English   español  
Por favor, use este identificador para citar o enlazar a este item: http://hdl.handle.net/10261/21308
logo share SHARE   Add this article to your Mendeley library MendeleyBASE
Visualizar otros formatos: MARC | Dublin Core | RDF | ORE | MODS | METS | DIDL
Exportar a otros formatos:

Apparent availability of nitrogen in composted municipal refuse

AutorIglesias-Jiménez, Emeterio; Álvarez, Carlos Enrique
Palabras claveCompost
Organic N
Plant N uptake
Soil N availability
Fecha de publicación1993
CitaciónBiology and Fertility of Soils 16: 313-318 (1993)
ResumenThe use of compostested municipal refuse on agricultural land requires prior knowledge of the interactions among compost, soil, and plants. Research into the availability of N in highly matured municipal refuse compost is particularly important considering the current concern about groundwater contamination by NO$- N. A greehouse pot bioassay was conducted to determine the percentage of short-term apparent bioavailable N of a highly matured refuse compost and its relative efficiency in supplying inorganic N to the soil-plant system in comparison with NH$NO$. Municipal refuse (after 165 days of composting) was applied at rates equivalent to 10, 20, 30, 40, and 50 t ha ' to a ferrallitic soil from Tenerife Island (Andeptic Paludult). NH$NO$ was applied at rates equivalent to the total N content of the compost treatments. Perennial ryegrass (Lolium perenne L.) was grown in 3-kg pots and the tops were harvested at regular intervals after seedling emergence. The compost increased dry matter yield, soil mineral N, and plant N uptake proportional to the applied rate. These increases were significantly higher than the control at an application rate of 20 t ha '. After 6 months the apparent bioavailable N ranged from 16 to 21%. The relative efficiency was 43% after 30 days. This suggets that large inputs of inorganic N into soil can be obtained with high rates of this kind of compost, with a potential for NO$-N contamination. However, applied at moderate rates in our bioassay (<50 t ha'), compost showed a low N-supplying capacity to ryegrass, i.e. a small fraction of the mineralized compost N was used by plants in the course of time. This was ascribed to a partial biological innobilization. This pattern of N availability in highly matured municipal refuse compost, positive net mineralization but partial immobilization, is similar to the pattern of N availability in biologically active soils and is therefore extremely interesting for the conservation of N in agro-ecosystems.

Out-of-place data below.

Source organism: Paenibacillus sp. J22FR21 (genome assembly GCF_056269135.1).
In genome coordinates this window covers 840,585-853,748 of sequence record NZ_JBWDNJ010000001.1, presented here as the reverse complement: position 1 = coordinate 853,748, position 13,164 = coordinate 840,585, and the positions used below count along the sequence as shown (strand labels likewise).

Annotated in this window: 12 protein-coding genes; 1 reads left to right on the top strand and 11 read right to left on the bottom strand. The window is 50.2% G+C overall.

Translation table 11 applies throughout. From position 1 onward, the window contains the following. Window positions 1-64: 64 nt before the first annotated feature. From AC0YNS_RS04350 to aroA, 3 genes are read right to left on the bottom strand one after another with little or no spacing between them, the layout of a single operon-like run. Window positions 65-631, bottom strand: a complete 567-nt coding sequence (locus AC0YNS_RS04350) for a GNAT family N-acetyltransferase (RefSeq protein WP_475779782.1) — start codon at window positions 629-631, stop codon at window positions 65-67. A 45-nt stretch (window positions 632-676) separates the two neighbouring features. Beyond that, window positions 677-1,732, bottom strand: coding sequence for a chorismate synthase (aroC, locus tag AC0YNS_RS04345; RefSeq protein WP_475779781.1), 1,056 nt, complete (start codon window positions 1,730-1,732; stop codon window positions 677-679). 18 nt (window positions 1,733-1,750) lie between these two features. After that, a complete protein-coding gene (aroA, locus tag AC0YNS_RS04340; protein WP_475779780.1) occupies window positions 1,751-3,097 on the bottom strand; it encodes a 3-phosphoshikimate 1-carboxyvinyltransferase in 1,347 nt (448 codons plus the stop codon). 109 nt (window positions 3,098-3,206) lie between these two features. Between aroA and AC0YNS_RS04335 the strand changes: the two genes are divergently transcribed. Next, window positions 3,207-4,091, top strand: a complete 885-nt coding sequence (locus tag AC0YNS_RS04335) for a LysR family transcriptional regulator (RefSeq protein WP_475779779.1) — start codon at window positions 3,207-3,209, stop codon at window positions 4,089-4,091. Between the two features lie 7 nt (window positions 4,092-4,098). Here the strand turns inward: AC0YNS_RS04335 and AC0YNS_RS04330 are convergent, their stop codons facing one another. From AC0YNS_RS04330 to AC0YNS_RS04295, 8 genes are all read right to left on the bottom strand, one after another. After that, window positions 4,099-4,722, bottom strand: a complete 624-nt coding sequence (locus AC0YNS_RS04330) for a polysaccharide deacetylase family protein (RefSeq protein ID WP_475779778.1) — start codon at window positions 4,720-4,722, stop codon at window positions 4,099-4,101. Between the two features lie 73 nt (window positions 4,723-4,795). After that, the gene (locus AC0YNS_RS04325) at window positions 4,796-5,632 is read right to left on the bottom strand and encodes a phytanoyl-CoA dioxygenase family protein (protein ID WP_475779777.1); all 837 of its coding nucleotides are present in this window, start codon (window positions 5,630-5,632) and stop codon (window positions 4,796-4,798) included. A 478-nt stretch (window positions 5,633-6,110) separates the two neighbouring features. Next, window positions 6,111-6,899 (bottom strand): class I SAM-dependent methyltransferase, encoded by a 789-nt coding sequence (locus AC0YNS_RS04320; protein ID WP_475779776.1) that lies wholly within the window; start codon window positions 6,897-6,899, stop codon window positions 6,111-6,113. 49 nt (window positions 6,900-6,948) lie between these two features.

Aparece en las colecciones: (IRNASA) Artículos
(IPNA) Artículos
Ficheros en este ítem:
Fichero Descripción Tamaño Formato  
BFS-1993.pdf710,61 kBAdobe PDFVista previa
Mostrar el registro completo

NOTA: Los ítems de Digital.CSIC están protegidos por copyright, con todos los derechos reservados, a menos que se indique lo contrario.